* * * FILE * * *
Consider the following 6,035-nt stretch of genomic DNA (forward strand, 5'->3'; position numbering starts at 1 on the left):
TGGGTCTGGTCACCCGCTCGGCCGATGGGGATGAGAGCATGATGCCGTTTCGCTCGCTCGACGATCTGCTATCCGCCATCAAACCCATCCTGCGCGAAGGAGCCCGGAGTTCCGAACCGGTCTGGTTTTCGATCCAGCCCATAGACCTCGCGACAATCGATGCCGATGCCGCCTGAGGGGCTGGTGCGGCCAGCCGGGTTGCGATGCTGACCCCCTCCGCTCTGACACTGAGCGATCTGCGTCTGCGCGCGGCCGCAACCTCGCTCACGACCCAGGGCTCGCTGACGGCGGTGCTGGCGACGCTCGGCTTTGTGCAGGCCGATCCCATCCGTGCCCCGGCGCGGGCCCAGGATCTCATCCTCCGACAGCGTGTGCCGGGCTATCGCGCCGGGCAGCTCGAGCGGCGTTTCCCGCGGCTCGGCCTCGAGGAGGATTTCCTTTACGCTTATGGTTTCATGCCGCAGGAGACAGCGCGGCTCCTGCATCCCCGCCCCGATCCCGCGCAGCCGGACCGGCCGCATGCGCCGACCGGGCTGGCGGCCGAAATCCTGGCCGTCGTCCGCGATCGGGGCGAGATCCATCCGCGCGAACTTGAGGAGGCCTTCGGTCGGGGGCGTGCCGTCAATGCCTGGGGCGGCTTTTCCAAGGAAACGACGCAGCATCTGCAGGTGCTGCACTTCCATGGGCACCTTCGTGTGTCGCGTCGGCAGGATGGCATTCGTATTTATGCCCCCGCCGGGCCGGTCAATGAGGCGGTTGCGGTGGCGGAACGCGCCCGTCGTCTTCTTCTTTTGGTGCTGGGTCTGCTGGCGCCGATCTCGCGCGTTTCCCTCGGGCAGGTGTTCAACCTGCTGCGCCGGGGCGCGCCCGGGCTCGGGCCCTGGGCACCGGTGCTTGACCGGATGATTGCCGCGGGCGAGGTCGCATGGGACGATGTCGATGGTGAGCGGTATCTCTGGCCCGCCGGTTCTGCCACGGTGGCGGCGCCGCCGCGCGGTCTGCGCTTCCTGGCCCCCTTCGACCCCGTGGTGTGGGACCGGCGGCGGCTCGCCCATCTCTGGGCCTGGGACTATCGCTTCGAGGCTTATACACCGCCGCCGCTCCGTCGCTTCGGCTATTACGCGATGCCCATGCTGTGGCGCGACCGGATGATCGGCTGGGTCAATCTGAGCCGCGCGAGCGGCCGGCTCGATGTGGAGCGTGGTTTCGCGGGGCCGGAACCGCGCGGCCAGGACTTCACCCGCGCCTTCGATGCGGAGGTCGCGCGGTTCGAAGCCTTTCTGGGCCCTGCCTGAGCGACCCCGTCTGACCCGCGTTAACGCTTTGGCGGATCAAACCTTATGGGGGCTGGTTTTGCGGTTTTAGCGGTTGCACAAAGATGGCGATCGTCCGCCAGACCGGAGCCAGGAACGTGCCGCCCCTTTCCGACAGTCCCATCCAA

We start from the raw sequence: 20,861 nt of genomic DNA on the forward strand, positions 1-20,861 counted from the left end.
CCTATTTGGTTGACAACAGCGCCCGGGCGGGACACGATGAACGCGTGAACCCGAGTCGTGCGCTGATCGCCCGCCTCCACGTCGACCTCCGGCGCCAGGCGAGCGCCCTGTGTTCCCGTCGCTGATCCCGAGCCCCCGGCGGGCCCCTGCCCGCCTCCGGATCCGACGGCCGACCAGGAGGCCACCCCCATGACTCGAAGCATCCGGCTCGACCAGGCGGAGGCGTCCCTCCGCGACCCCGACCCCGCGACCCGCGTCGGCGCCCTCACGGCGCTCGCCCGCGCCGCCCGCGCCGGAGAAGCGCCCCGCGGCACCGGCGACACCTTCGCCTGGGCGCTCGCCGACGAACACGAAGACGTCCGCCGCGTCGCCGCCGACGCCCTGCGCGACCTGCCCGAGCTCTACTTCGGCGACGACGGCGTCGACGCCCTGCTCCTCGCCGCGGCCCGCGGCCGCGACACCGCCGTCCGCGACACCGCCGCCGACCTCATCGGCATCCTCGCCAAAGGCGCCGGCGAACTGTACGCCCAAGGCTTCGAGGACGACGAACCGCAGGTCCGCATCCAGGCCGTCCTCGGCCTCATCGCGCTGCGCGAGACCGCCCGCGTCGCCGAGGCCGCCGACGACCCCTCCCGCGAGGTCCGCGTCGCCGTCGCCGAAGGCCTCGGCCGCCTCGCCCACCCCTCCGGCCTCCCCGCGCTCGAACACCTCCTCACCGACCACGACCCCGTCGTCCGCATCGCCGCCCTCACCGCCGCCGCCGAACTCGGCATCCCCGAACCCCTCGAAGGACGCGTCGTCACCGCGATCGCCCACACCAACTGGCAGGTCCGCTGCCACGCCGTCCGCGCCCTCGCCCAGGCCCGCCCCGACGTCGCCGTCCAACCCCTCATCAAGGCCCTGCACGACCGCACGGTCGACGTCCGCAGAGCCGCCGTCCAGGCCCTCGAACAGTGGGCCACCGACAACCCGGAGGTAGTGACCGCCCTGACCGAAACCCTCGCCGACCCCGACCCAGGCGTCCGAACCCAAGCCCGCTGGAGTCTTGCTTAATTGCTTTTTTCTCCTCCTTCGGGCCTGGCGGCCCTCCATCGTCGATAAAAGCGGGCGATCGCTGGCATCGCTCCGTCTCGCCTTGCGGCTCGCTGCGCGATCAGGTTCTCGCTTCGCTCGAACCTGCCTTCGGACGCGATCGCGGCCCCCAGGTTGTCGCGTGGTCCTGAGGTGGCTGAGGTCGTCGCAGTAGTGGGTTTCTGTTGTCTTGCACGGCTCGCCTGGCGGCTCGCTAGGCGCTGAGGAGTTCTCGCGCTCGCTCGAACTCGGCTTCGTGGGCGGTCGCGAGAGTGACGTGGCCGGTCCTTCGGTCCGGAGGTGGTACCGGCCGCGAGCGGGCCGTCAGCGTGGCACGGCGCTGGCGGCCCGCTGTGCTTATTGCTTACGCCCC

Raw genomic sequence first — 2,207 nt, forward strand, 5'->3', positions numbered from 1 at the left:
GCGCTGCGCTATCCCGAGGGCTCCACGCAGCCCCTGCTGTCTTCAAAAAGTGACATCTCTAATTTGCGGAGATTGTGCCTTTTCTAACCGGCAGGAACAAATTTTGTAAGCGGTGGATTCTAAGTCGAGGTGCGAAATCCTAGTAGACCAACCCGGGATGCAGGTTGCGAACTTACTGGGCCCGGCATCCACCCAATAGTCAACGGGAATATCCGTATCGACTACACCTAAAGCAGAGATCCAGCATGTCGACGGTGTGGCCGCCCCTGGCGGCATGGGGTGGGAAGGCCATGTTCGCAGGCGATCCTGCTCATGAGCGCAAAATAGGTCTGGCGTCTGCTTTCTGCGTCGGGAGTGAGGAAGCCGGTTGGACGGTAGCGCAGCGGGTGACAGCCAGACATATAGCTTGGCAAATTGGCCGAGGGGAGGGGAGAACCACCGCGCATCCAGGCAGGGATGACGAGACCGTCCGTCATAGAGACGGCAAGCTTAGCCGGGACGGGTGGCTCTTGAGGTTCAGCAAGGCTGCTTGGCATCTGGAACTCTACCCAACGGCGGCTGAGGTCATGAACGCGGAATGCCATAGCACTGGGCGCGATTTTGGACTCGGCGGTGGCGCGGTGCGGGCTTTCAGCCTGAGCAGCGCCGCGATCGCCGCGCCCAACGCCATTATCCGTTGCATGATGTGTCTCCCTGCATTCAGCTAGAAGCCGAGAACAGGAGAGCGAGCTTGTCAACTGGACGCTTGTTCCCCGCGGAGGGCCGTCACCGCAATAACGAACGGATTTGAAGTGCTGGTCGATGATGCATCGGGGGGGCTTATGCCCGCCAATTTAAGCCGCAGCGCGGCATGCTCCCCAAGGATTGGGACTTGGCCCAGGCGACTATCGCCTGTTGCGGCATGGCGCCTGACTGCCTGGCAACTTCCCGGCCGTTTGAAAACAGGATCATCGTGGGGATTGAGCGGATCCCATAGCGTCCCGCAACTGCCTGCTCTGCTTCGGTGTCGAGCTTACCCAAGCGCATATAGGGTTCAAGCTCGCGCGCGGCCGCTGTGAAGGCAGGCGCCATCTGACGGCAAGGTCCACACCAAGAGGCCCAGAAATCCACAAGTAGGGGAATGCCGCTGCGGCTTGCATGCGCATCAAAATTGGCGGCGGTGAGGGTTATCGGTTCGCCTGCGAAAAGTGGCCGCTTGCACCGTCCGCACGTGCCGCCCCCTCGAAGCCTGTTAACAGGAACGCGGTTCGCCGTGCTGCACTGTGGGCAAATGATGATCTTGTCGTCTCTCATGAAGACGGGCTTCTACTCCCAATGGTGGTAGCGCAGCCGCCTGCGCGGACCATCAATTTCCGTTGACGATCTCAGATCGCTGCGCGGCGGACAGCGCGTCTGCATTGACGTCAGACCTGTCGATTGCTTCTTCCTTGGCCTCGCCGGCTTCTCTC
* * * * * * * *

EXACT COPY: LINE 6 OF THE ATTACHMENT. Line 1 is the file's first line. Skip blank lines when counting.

GCGCTGCGCTATCCCGAGGGCTCCACGCAGCCCCTGCTGTCTTCAAAAAGTGACATCTCTAATTTGCGGAGATTGTGCCTTTTCTAACCGGCAGGAACAAATTTTGTAAGCGGTGGATTCTAAGTCGAGGTGCGAAATCCTAGTAGACCAACCCGGGATGCAGGTTGCGAACTTACTGGGCCCGGCATCCACCCAATAGTCAACGGGAATATCCGTATCGACTACACCTAAAGCAGAGATCCAGCATGTCGACGGTGTGGCCGCCCCTGGCGGCATGGGGTGGGAAGGCCATGTTCGCAGGCGATCCTGCTCATGAGCGCAAAATAGGTCTGGCGTCTGCTTTCTGCGTCGGGAGTGAGGAAGCCGGTTGGACGGTAGCGCAGCGGGTGACAGCCAGACATATAGCTTGGCAAATTGGCCGAGGGGAGGGGAGAACCACCGCGCATCCAGGCAGGGATGACGAGACCGTCCGTCATAGAGACGGCAAGCTTAGCCGGGACGGGTGGCTCTTGAGGTTCAGCAAGGCTGCTTGGCATCTGGAACTCTACCCAACGGCGGCTGAGGTCATGAACGCGGAATGCCATAGCACTGGGCGCGATTTTGGACTCGGCGGTGGCGCGGTGCGGGCTTTCAGCCTGAGCAGCGCCGCGATCGCCGCGCCCAACGCCATTATCCGTTGCATGATGTGTCTCCCTGCATTCAGCTAGAAGCCGAGAACAGGAGAGCGAGCTTGTCAACTGGACGCTTGTTCCCCGCGGAGGGCCGTCACCGCAATAACGAACGGATTTGAAGTGCTGGTCGATGATGCATCGGGGGGGCTTATGCCCGCCAATTTAAGCCGCAGCGCGGCATGCTCCCCAAGGATTGGGACTTGGCCCAGGCGACTATCGCCTGTTGCGGCATGGCGCCTGACTGCCTGGCAACTTCCCGGCCGTTTGAAAACAGGATCATCGTGGGGATTGAGCGGATCCCATAGCGTCCCGCAACTGCCTGCTCTGCTTCGGTGTCGAGCTTACCCAAGCGCATATAGGGTTCAAGCTCGCGCGCGGCCGCTGTGAAGGCAGGCGCCATCTGACGGCAAGGTCCACACCAAGAGGCCCAGAAATCCACAAGTAGGGGAATGCCGCTGCGGCTTGCATGCGCATCAAAATTGGCGGCGGTGAGGGTTATCGGTTCGCCTGCGAAAAGTGGCCGCTTGCACCGTCCGCACGTGCCGCCCCCTCGAAGCCTGTTAACAGGAACGCGGTTCGCCGTGCTGCACTGTGGGCAAATGATGATCTTGTCGTCTCTCATGAAGACGGGCTTCTACTCCCAATGGTGGTAGCGCAGCCGCCTGCGCGGACCATCAATTTCCGTTGACGATCTCAGATCGCTGCGCGGCGGACAGCGCGTCTGCATTGACGTCAGACCTGTCGATTGCTTCTTCCTTGGCCTCGCCGGCTTCTCTC